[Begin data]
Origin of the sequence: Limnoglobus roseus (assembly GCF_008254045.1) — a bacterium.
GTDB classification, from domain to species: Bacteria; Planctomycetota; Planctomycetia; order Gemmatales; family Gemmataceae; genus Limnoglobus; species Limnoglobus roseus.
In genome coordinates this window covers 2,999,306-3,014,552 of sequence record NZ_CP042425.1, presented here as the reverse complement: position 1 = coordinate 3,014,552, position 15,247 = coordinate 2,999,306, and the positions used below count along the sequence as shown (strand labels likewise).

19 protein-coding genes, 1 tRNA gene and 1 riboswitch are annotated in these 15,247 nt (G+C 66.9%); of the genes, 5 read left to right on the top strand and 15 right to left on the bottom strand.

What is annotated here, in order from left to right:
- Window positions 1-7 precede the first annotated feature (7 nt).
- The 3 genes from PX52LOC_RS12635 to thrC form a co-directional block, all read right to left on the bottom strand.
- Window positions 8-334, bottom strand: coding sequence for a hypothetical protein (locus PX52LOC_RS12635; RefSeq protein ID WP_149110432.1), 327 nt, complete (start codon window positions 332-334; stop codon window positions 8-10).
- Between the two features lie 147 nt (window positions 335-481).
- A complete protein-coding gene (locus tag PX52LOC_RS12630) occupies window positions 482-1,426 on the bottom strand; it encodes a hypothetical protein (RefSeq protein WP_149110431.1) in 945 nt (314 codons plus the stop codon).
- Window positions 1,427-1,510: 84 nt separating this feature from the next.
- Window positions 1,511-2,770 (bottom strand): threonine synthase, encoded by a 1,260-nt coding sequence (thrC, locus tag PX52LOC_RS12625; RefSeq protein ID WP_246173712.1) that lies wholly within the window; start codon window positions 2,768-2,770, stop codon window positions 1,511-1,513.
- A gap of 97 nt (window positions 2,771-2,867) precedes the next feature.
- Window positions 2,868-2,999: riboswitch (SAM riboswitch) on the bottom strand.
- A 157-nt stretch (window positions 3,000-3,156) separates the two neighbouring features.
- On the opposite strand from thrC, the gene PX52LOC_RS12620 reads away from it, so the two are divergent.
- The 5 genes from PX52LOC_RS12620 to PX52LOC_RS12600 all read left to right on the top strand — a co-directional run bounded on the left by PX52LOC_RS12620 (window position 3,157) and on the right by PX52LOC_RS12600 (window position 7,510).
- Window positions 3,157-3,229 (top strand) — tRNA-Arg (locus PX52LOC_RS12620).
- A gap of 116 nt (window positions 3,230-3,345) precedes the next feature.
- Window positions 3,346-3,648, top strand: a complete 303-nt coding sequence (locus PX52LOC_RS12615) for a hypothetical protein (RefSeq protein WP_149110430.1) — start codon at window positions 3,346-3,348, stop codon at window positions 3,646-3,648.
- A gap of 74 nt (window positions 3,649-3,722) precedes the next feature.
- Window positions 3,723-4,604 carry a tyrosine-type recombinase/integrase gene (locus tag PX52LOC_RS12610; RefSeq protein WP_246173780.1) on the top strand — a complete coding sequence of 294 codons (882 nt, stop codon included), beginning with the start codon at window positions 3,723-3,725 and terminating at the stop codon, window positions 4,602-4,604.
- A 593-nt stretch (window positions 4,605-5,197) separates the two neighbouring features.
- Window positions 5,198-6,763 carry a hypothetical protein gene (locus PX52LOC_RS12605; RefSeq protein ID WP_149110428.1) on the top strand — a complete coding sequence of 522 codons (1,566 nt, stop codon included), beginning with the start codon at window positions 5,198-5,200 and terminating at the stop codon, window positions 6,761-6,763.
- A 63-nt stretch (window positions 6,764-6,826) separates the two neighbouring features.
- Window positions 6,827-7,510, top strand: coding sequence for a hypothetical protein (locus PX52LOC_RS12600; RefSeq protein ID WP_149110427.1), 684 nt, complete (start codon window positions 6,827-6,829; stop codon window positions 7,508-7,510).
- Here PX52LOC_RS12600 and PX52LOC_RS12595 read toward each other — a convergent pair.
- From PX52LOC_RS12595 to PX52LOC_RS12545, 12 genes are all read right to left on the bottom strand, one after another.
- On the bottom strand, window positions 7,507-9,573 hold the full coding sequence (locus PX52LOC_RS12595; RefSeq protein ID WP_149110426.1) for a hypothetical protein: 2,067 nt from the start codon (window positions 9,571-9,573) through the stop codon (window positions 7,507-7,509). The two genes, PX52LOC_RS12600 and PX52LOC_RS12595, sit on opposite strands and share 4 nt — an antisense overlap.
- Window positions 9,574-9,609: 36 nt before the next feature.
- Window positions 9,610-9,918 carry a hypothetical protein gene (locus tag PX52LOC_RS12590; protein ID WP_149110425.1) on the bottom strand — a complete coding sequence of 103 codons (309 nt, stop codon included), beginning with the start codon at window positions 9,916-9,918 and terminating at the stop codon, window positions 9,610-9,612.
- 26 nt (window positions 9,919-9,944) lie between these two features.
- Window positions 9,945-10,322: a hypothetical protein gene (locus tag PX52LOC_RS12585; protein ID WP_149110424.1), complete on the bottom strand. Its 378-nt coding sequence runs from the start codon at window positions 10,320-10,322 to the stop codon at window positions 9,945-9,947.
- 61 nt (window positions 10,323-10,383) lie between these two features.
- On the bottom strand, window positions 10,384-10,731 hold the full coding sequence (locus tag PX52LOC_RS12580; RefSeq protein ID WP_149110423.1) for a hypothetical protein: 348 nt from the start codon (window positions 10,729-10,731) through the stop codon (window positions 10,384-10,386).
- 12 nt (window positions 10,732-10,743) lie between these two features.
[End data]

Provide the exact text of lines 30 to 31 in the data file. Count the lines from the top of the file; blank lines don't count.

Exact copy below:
- Window positions 9,574-9,609: 36 nt before the next feature.
- Window positions 9,610-9,918 carry a hypothetical protein gene (locus tag PX52LOC_RS12590; protein ID WP_149110425.1) on the bottom strand — a complete coding sequence of 103 codons (309 nt, stop codon included), beginning with the start codon at window positions 9,916-9,918 and terminating at the stop codon, window positions 9,610-9,612.